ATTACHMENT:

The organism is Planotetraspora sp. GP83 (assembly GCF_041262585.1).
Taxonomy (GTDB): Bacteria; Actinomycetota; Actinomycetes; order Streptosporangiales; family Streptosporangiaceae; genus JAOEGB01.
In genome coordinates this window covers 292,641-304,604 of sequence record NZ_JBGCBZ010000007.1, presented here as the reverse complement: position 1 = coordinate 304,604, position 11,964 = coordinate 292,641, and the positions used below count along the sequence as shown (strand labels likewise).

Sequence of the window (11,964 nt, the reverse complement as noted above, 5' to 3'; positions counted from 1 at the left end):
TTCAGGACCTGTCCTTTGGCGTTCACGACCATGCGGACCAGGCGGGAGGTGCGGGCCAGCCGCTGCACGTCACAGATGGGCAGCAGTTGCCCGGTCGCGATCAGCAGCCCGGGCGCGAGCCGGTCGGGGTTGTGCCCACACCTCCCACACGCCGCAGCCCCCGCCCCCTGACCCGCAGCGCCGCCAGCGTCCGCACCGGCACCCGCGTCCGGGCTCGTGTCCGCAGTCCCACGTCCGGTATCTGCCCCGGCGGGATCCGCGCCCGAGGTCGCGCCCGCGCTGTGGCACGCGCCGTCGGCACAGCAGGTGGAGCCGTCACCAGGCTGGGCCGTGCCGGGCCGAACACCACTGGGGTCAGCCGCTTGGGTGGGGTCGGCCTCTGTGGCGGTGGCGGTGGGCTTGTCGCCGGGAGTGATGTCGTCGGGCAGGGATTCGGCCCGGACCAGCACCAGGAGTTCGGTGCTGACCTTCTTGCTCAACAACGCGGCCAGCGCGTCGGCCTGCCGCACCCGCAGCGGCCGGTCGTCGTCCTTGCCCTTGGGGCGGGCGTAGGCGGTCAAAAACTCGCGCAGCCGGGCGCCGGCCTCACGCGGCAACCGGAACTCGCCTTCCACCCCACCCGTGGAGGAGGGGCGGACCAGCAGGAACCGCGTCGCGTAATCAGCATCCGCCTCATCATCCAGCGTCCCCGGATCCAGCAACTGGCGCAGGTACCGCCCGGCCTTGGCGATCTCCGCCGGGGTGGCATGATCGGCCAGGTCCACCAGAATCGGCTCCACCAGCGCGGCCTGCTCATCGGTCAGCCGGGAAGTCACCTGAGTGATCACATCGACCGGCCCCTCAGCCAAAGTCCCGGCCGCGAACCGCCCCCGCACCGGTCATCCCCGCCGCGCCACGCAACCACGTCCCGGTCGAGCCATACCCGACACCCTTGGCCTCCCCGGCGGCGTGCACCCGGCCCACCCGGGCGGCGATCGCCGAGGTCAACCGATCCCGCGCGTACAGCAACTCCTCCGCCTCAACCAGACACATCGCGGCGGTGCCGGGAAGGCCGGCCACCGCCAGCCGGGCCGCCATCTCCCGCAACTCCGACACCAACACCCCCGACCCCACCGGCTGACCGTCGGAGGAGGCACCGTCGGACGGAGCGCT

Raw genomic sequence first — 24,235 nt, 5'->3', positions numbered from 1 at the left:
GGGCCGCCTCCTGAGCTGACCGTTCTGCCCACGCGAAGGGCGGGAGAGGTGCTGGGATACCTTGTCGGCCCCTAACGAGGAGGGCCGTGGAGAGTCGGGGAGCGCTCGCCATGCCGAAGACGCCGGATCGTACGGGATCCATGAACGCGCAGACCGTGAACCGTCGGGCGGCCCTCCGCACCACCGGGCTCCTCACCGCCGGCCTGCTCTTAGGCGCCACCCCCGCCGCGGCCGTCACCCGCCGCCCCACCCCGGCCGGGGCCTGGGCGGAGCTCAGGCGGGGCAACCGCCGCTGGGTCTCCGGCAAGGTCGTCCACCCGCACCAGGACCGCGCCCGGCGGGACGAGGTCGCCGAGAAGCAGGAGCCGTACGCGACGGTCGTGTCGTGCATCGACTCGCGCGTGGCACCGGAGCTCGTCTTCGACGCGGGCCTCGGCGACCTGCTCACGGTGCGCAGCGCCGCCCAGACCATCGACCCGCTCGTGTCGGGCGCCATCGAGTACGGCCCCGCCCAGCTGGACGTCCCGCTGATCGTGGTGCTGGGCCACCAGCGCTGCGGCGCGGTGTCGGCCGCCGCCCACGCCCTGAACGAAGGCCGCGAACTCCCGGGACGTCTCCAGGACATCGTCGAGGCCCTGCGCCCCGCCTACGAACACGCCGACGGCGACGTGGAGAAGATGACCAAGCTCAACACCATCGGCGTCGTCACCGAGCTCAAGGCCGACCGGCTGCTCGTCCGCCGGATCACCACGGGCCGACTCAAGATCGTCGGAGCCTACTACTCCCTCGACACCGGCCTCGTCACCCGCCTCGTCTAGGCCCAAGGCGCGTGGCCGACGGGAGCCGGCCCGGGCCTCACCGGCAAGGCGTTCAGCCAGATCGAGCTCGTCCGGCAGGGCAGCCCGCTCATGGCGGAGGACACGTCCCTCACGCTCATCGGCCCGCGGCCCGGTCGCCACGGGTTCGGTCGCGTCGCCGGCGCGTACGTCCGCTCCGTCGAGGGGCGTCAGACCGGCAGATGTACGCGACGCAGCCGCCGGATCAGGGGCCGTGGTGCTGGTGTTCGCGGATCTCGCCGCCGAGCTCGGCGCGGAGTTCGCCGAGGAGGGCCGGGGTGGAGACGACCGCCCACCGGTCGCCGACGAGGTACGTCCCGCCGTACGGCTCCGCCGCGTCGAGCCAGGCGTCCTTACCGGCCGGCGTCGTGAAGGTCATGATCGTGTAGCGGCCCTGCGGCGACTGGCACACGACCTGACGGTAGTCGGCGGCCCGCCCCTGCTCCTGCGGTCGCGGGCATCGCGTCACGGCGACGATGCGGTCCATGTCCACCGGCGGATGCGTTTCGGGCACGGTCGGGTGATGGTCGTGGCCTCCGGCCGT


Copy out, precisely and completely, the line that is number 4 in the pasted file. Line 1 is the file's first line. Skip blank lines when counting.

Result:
Sequence of the window (11,964 nt, the reverse complement as noted above, 5' to 3'; positions counted from 1 at the left end):